Tuesday, June 29, 2021

Q&A with Chantel Guertin




Chantel Guertin is the author of the new novel Instamom. Her other books include the young adult novel The Rule of Thirds. Also a beauty expert, she is based in Toronto.


Q: You've noted that events in your own life inspired aspects of Instamom—can you say more about that, and about the creation of your character Kit?


A: Growing up, I never imagined myself becoming a mother, and my own mother died when I was a teenager. So it wasn’t surprising to me that, even once married, I never had an overwhelming urge to move into the motherhood phase.


[My marriage dissolved, and in my mid-30s I met a man with kids.] I changed—and I’m now a stepmom to two teens and a mom to a 7-year-old boy. So when I set out to write Instamom, I wanted to explore the idea of a woman who’s happily childfree, whose world is turned upside down when she meets and falls for a single dad. 


Q: What do you think the novel says about women's choices when it comes to careers and motherhood?


A: There’s a scene in the book where Kit and the other moms are volunteering at Addie’s school. Without giving away the plot, Kit struggles for so many reasons as she comes to realize what being a parent means.


It’s not just showing up to a school event or juggling motherhood with a busy career; it’s about recognizing the mental headspace that comes with motherhood—all those parts of the brain that parenting takes up even when you’re not with your kids—when you’re trying to separate your mom life from your career life.


I think there are so many successful career women out there who are also moms—and I think that probably many of them struggle every single day because it’s really hard to do both really well and that feeling of letting someone down or failing is so common.


There’s also so much judgment out there that all women have to face regardless of their label, which goes past career mom and stay-at-home mom to childfree and childless women (whether by choice or not). So for the average woman, deciding how to shape her life in terms of career and motherhood is already really tough.


And then for Kit, because her career is tied to her stance on motherhood, it’s even trickier for her to balance, because just dating a man with a child meant reevaluating almost everything in her life: her beliefs, her goals, her career, her life and her relationships.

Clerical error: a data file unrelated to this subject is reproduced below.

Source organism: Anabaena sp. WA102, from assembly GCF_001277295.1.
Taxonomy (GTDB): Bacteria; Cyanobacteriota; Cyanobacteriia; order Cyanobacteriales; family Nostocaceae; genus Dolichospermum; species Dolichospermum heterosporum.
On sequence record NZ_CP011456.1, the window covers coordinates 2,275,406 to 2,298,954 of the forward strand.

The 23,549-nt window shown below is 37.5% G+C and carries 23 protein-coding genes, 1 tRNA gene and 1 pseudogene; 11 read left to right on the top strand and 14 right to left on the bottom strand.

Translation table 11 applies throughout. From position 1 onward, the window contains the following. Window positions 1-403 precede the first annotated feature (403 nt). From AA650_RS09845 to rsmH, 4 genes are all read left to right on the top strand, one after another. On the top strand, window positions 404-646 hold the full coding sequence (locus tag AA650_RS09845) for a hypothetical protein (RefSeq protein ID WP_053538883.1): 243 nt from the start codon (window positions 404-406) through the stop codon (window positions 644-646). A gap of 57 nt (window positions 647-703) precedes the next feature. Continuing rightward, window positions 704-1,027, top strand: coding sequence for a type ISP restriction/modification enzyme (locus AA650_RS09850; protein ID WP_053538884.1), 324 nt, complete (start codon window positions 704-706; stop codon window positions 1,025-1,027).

Q: What does the book say about the role of social media influencers?


A: For many influencers, there’s more to them than the curated content that illustrates their niche. But we don’t really want to see that—it dilutes the strong content followers desire. It messes with the aesthetic appeal of the grid. What pressure!


So imagine if you were going through a life-changing period while trying to maintain that public personae? It must be so hard to decide what to share, what to keep private and how to keep up appearances while you’re internally struggling.


I think that over the past few years there’s been a shift towards a more relaxed, less curated feed; a desire from viewers to see influencers share their personal lives even if it’s not “on brand.” But of course that means they have to want to share that part of their lives with others.


So what am I trying to say? I think that what looks really glamorous must be really hard for many influencers, and it’s worth keeping that in mind when you’re scrolling through your feed.


Q: Did you know how the novel would end before you started writing it, or did you make many changes along the way?


A: I knew I wanted a HEA ending where Kit and Will end up together, but exactly what that looked like changed quite a bit through the writing process as I really figured out who Kit was.


For a while I really struggled with how Kit could end with Will and still be true to her beliefs about a woman’s right to choose whether or not to become a mom.


It was in the editing of the story that I came to realize what really makes Kit who she is—and part of what I really love about the story: this idea that just because you don’t want kids of your own doesn’t mean you don’t like kids.


I think there is a huge misconception among those who love and have kids that those who choose to be childfree to don’t like them. Once I realized that Kit actually likes kids, I was able to write an ending that felt true to who Kit is, and a HEA for her, too. 


Q: What are you working on now?


A: A new rom-com! 


--Interview with Deborah Kalb

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